2. I am one of the executors to my fathers will. He had a rental property that is in ruff shape to say the least. My husband and I have offered to buy it and leave the tenet in it that has been there for 6 years in order for our family not to lose money for the estate. I have 4 other siblings listed on will with us who have agreed to sell us the property. The other executor refuses to sell to us. Is there anything that can be done to allow us to buy the property without her standing in the way

    1. Is she refusing to sell to you, or is she just refusing to sell the property at all, to anyone?

      If she won't sell specifically to you, what is the reason? Is the price too low? Does she believe it's not permitted under the will?
      Does she have another buyer in mind? On specific offers, co-executors have to be in agreement, so it might be worthwhile to try to find out what the problem is.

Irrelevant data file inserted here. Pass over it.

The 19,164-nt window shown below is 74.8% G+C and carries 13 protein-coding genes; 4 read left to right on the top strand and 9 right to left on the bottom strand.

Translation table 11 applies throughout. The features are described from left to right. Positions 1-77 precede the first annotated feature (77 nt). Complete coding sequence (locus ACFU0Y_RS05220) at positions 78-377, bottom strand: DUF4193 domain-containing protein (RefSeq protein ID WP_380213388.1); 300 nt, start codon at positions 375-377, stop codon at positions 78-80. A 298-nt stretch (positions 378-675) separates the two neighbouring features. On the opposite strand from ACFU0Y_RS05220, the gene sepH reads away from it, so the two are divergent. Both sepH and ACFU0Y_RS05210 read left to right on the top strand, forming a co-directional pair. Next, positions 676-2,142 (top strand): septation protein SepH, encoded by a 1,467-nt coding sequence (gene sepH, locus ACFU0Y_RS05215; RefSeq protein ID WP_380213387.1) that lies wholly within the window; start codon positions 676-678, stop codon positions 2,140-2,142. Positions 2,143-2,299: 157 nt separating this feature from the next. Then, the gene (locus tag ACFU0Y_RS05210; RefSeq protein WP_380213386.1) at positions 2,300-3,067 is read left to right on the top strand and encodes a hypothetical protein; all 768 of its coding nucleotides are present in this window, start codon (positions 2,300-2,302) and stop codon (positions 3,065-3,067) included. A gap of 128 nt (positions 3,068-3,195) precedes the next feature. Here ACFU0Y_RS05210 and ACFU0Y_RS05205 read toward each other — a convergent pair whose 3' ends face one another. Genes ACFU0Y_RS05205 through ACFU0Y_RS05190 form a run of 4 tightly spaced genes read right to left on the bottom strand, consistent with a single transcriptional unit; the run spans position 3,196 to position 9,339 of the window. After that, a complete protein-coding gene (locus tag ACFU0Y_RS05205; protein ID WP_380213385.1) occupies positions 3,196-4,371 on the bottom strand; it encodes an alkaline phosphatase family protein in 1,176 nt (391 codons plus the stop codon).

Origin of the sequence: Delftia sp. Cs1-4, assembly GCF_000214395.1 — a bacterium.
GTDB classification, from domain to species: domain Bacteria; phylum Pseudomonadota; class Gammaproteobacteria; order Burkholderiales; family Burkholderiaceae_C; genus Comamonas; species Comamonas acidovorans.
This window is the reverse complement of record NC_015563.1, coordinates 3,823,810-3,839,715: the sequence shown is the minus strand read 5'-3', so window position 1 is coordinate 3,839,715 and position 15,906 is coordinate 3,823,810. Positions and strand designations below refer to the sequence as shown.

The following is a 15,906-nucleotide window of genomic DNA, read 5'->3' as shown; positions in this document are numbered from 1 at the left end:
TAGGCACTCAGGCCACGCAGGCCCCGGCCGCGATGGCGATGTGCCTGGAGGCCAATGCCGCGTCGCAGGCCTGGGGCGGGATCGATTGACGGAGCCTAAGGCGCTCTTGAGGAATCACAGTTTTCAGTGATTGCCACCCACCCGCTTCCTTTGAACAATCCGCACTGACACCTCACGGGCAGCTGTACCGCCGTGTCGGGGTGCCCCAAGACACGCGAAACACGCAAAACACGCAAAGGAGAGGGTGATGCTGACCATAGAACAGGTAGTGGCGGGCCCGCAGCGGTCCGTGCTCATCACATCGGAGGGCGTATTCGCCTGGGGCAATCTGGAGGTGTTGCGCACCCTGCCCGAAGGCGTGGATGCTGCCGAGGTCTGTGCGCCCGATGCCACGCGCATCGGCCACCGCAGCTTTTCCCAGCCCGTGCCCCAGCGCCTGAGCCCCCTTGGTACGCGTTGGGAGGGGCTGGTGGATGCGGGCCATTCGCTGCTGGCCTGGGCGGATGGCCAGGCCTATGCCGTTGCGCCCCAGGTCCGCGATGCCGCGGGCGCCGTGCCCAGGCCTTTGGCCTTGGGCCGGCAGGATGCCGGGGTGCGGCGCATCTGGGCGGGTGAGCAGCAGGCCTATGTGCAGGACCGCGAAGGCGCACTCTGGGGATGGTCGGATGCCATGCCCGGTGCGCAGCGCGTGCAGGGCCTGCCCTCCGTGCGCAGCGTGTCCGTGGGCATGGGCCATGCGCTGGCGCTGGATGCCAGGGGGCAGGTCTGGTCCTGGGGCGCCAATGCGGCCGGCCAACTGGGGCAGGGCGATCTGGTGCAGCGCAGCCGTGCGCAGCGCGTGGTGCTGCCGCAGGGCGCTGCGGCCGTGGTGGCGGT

If she is just refusing to sell at all, that's a different story. Obviously the assets of the estate must be dealt with and the property has to be sold sooner or later. It is generally not in the best interests of an estate for a property to be held any longer than necessary as that causes extra risk and extra costs. If she just doesn't want to sell it at all, she is starting to sound like someone who is not doing her executor's duties.

      I suggest that if you two simply can't come to an agrement, try finding a mediator to work this through. While taking it to court would resolve the matter one way or the other, it would be a shame for the estate to pay for a lawsuit over this. Try to keep it out of court if you can.


  3. I am a co-executor of my father's estate. The other executor refused to sell the house to my sister and I for fair market value. He named a price, lowered it by 110K the next week for the general public and then ultimately did the negotiation which led to the sale of the house to a member of the public for 170K less than the price he stipulated for my sister and I. Can I sue him for making it impossible for my sister and I to buy our parent's home?


You might also like

Related Posts with Thumbnails